Hackney Council declined to offer a council official or politician for comment, but Meral Ece, the Liberal Democrat group deputy leader and a member of the borough's education committee, said it was "heartbreaking" to see a school such as Burbage threatened with closure when staff and governors had worked hard to turn it round: "The borough needs to realise capital receipts to deal with its deficit. But it's different here from the counties, where schools may have vast playing fields. We are talking about pieces of tarmac in an area where children already have too few green places to play in," she said.

She also fears that the current round of inspections may mean more privatisation and less local democracy. The latest rumours suggest that Hackney will be found failing and Nord Anglia will pull out to make way for a full-scale takeover by Cambridge EducationAssociates, which already runs neighbouring Islington. Ms Ece doubts such a move would be good for the borough. Councillors have been denied some details of Nord Anglia's contract on grounds of commercial confidentiality, she says, and further commercialisation can lead only to more secrecy.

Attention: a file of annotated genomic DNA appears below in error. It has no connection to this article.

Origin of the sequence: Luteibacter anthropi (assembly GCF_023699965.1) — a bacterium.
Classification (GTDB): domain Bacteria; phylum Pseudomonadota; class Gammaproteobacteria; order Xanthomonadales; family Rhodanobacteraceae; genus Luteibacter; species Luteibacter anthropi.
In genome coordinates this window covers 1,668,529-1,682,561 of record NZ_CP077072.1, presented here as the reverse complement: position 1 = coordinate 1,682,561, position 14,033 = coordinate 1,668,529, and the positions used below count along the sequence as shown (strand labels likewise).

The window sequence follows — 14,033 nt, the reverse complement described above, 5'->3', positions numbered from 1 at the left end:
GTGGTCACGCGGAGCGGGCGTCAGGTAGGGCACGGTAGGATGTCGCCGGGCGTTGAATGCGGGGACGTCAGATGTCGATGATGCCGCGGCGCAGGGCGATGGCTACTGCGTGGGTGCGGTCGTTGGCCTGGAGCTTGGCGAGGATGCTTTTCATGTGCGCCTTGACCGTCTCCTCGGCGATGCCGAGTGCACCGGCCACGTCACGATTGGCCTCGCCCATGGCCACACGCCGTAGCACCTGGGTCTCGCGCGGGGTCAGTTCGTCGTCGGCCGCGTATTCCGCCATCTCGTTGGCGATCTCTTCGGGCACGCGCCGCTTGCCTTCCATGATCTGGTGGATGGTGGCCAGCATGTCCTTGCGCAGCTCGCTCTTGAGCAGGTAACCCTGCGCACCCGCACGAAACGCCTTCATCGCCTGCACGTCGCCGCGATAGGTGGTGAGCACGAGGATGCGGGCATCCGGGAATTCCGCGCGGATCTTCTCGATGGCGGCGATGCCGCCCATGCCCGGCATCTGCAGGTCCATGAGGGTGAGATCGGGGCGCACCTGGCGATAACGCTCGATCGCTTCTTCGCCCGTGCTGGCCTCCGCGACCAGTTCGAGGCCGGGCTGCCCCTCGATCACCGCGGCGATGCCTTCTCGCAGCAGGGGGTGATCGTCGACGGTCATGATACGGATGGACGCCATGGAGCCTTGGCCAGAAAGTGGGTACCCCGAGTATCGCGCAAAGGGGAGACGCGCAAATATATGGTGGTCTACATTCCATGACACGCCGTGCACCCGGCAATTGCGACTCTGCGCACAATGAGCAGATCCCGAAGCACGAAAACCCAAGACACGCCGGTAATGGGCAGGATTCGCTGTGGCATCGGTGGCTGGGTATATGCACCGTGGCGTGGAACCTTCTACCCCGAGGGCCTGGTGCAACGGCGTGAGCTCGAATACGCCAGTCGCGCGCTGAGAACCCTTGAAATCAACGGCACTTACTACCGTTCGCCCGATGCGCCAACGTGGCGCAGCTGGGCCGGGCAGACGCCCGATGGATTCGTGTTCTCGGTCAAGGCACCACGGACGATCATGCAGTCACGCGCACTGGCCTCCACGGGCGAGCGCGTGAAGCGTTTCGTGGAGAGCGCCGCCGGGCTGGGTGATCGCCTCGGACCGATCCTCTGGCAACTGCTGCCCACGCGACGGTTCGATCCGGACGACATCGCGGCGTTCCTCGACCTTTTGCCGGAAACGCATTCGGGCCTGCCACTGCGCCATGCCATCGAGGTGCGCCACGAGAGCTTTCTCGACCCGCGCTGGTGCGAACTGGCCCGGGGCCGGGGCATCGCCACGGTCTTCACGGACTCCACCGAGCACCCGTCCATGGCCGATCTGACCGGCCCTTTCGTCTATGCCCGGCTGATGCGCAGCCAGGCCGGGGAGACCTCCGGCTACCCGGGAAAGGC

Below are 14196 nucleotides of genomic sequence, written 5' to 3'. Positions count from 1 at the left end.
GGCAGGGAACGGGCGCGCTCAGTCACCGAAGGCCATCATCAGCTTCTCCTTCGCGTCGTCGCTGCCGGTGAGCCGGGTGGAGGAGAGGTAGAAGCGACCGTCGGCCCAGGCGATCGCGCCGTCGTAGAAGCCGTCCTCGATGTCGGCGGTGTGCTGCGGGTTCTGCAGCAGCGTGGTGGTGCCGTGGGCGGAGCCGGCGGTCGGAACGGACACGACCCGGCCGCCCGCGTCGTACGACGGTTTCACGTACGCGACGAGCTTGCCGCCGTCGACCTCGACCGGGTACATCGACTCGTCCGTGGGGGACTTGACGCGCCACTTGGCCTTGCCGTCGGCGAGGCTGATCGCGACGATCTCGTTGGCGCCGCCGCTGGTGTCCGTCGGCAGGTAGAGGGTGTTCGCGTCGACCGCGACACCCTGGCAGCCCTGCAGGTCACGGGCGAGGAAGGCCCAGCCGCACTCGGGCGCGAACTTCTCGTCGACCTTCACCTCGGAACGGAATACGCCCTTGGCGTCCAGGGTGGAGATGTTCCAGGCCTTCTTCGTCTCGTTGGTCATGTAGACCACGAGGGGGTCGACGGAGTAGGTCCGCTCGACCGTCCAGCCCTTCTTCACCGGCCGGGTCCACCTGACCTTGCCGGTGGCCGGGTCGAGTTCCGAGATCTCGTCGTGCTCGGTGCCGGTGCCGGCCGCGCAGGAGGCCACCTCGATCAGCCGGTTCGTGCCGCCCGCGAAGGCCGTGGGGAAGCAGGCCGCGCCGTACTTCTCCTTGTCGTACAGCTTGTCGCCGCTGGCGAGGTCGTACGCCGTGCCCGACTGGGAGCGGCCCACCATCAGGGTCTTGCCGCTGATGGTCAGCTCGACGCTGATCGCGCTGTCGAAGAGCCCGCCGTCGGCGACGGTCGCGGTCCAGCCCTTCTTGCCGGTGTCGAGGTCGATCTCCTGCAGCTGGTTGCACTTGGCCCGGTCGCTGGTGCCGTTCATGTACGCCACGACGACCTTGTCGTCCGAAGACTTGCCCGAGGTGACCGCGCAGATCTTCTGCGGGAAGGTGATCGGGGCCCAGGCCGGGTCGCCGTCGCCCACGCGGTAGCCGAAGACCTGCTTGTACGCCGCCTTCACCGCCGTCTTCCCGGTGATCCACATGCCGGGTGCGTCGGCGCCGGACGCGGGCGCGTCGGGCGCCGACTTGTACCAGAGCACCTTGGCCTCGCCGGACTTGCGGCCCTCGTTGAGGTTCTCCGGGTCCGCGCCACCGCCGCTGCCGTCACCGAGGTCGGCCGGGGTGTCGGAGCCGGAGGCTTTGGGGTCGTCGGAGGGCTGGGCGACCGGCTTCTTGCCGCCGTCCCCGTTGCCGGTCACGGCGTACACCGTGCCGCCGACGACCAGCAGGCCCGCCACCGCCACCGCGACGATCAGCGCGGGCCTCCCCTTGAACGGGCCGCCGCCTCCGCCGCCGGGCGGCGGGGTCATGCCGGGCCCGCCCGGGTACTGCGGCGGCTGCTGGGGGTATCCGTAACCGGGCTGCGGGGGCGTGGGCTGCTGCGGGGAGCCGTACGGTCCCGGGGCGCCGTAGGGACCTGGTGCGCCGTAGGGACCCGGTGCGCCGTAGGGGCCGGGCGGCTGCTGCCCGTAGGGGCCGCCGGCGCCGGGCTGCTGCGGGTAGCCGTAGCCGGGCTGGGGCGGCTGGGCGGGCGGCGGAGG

"If they were talking about rubbish collection, we would be allowed to ask questions to make sure the council was getting good value for money," she says. "Why should education be different?"